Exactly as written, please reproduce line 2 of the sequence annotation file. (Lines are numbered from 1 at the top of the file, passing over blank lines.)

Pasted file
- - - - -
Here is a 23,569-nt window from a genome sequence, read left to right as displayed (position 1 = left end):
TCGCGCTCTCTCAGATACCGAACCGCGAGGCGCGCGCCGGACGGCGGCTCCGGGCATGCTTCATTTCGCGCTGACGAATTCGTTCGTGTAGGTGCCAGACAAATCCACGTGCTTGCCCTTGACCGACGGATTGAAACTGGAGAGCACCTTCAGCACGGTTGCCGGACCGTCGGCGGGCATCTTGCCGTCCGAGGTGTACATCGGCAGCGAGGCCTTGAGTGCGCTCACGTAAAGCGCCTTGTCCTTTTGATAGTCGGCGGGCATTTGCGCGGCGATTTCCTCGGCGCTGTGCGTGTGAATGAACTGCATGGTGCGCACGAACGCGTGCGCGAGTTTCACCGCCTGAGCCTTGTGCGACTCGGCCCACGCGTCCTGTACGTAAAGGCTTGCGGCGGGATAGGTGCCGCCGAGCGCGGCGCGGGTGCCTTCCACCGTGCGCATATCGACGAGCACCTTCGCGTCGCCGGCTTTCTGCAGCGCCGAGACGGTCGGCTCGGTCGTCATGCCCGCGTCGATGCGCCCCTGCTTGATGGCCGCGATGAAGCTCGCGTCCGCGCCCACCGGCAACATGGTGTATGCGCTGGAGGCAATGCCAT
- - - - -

TCGCGCTCTCTCAGATACCGAACCGCGAGGCGCGCGCCGGACGGCGGCTCCGGGCATGCTTCATTTCGCGCTGACGAATTCGTTCGTGTAGGTGCCAGACAAATCCACGTGCTTGCCCTTGACCGACGGATTGAAACTGGAGAGCACCTTCAGCACGGTTGCCGGACCGTCGGCGGGCATCTTGCCGTCCGAGGTGTACATCGGCAGCGAGGCCTTGAGTGCGCTCACGTAAAGCGCCTTGTCCTTTTGATAGTCGGCGGGCATTTGCGCGGCGATTTCCTCGGCGCTGTGCGTGTGAATGAACTGCATGGTGCGCACGAACGCGTGCGCGAGTTTCACCGCCTGAGCCTTGTGCGACTCGGCCCACGCGTCCTGTACGTAAAGGCTTGCGGCGGGATAGGTGCCGCCGAGCGCGGCGCGGGTGCCTTCCACCGTGCGCATATCGACGAGCACCTTCGCGTCGCCGGCTTTCTGCAGCGCCGAGACGGTCGGCTCGGTCGTCATGCCCGCGTCGATGCGCCCCTGCTTGATGGCCGCGATGAAGCTCGCGTCCGCGCCCACCGGCAACATGGTGTATGCGCTGGAGGCAATGCCAT